Why You Need to Learn to Empathize with Your Spouse
- Dr. David B. Hawkins The Marriage Recovery Center
- 2016 30 Aug
We all long to be heard and understood. There is nothing quite like the sensation of having someone sit with us while we share our heart, whether in joy or in sorrow. We want someone who will completely share our experience.
This is most effectively done through empathy—the ability to understand and share the feelings of another.
For as much as we all want this experience, however, many never truly have it. Many never truly share the feelings of another. They may listen and even give intellectual understanding, but they rarely share the feelings of another.
In a recent Marriage Intensive counseling session, the couple hit the empathic roadblock.
“I’d like you to really understand what it’s like to find out your husband has been looking at porn,” Sandra said firmly. Her anger was only slightly suppressed.
“I do understand,” Harry responded.
“You can’t possibly understand,” Sandra continued. “Unless it has happened to you, there is no way you can feel what I’m feeling.”
“Well,” Harry stammered. “I guess that’s right. But I have heard you tell me how horrible it has been to catch me looking at porn. I’m ashamed of it myself.”
“But,” she said, getting angrier, “I’ve caught you before and you have never really stopped. So, I can’t imagine you know the impact this has had on me.”
Harry paused, looking at his wife. He was now getting more upset.
He then turned to me and said, “I don’t know what to say now. I am sorry, but clearly my words don’t mean anything to her. She stays angry with me. I will never do this right and it’s very frustrating.”
“They don’t mean anything because I don’t think you really mean it,” Sandra said angrily, her voice rising. “I don’t think you can ever know the pain you’ve caused me.”
Harry looked over at me again, seeking help.
Perhaps you’ve been where Sandra and Harry find themselves. She is hurting and feeling alone. She wants him to feel a “Godly sorrow” for his actions and turn away from them. As critical as that is, she wants him to feel her pain—to empathize with her.
The Apostle Paul clearly had empathy and compassion in mind when he penned these words:
“Blessed be the God and Father of our Lord Jesus Christ, the Father of mercies and God of all comfort, who comforts us in all our affliction, so that we may be able to comfort those who are in any affliction, with the comfort with which we ourselves are comforted by God.” (2 Corinthians 1:3-4)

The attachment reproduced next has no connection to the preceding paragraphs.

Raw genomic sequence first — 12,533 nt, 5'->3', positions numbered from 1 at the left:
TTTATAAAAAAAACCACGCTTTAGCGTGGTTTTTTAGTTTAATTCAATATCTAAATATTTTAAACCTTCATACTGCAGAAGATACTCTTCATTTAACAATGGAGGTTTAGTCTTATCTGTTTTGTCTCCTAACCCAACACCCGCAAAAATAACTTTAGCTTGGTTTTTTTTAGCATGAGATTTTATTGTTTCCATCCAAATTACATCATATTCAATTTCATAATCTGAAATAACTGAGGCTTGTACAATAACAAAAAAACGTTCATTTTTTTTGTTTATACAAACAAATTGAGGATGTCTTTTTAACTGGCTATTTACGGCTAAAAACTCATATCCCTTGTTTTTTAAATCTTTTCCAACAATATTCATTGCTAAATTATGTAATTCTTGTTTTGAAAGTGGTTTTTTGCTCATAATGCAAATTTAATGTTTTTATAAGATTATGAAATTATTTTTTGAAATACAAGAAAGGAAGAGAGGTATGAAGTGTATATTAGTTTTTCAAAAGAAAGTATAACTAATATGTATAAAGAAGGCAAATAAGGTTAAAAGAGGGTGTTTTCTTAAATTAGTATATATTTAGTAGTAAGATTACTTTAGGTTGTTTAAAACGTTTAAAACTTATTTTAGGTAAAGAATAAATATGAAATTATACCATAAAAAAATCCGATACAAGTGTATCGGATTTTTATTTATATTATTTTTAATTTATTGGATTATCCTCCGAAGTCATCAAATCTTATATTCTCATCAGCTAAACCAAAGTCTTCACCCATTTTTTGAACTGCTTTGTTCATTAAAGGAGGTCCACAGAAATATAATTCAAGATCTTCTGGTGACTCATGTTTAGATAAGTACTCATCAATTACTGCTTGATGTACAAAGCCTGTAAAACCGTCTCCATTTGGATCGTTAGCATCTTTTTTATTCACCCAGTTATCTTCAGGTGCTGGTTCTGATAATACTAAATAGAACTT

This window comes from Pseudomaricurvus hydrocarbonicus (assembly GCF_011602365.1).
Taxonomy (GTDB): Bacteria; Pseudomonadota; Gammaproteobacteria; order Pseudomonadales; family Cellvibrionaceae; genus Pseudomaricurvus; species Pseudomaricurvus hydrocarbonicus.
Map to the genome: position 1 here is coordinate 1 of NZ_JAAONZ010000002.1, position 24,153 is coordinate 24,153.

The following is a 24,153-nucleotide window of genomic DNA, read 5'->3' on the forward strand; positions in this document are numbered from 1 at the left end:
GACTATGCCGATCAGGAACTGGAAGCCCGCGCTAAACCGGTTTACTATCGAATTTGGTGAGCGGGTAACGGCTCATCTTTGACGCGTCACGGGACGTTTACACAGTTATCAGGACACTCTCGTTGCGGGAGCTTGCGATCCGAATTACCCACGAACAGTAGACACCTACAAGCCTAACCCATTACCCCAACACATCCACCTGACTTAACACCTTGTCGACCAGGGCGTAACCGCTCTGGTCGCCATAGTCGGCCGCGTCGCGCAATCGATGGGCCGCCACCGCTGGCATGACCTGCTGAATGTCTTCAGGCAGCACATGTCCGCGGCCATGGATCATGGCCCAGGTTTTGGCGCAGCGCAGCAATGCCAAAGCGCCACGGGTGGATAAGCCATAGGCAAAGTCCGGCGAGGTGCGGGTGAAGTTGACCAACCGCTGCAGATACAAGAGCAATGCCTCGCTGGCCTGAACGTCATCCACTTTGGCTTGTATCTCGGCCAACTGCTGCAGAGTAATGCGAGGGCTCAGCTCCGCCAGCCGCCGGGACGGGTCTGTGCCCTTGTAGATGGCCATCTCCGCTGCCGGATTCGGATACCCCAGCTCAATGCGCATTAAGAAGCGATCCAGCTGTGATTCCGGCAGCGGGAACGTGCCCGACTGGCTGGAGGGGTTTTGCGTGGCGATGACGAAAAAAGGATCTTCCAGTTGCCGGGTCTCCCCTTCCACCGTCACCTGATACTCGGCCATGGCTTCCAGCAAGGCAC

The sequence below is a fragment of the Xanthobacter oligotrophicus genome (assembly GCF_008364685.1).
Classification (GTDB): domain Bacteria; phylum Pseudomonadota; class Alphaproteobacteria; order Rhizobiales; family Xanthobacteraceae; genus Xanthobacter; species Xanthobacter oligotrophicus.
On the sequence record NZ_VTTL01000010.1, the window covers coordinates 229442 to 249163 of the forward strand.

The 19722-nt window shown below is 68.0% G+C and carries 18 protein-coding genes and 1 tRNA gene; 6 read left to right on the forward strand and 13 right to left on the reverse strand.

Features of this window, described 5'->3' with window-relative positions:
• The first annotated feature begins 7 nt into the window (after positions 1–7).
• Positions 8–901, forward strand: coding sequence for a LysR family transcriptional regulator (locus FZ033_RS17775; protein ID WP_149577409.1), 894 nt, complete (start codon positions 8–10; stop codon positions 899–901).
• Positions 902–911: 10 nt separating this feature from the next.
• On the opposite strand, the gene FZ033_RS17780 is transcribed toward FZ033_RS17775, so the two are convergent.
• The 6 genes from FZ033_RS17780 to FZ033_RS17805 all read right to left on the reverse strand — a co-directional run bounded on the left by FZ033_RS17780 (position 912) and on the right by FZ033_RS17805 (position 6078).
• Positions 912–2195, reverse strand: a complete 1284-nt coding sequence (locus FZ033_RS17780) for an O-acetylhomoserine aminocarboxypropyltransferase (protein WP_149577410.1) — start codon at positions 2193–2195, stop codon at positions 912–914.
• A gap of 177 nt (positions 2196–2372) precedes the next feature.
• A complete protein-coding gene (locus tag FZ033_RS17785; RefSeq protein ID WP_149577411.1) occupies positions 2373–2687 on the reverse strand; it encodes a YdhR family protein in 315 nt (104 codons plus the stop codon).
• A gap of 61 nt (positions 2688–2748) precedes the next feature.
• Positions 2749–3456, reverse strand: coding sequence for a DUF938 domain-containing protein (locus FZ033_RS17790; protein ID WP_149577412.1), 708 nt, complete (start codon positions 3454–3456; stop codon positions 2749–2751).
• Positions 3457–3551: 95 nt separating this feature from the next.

If you find yourself struggle with empathy, or find that your mate struggles to truly understand and empathize with you, consider these action steps:
First, create an agreement to cultivate empathy. Empathy is a skill that often must be cultivated. Agree together that you will develop and maintain empathy in your marriage. Be clear with one another what empathy means, what it looks like and how you both want it expressed.
Second, create an environment for empathy. Empathy has a better chance of occurring in an environment of trust and deep respect. It is not likely to occur where there is criticism, ridicule and constant correction. It will not occur where one or both mates experience fear. Work together to develop a trusting environment where you practice empathy.
Third, create clear feelings with which to empathize. Your mate will not learn to share your feelings if you don’t share them. Take great care to share feelings, not opinions or accusations. For example, sharing “I feel unloved,” will land much better than “I feel like you don’t love me.” The first is a clear feeling; the second is a judgment.
Fourth, create a climate for correction. Marriage is a great place for growth, assuming you are receptive and willing to grow. Your mate is the best person on the planet to give you feedback on how your efforts at empathizing with him or her are working. Use this resource wisely.
Finally, create an encouraging atmosphere to reinforce efforts at empathy. We are always growing. We never fully get it. Be kind and gentle to your mate as they practice listening to you well. Give encouragement liberally—it’s always appreciated!
Do you know how to empathize? If not, we can help. Please send responses to me at firstname.lastname@example.org and also read more about The Marriage Recovery Center on our website and learn about our Personal and Marriage Intensives.
Publication date: August 30, 2016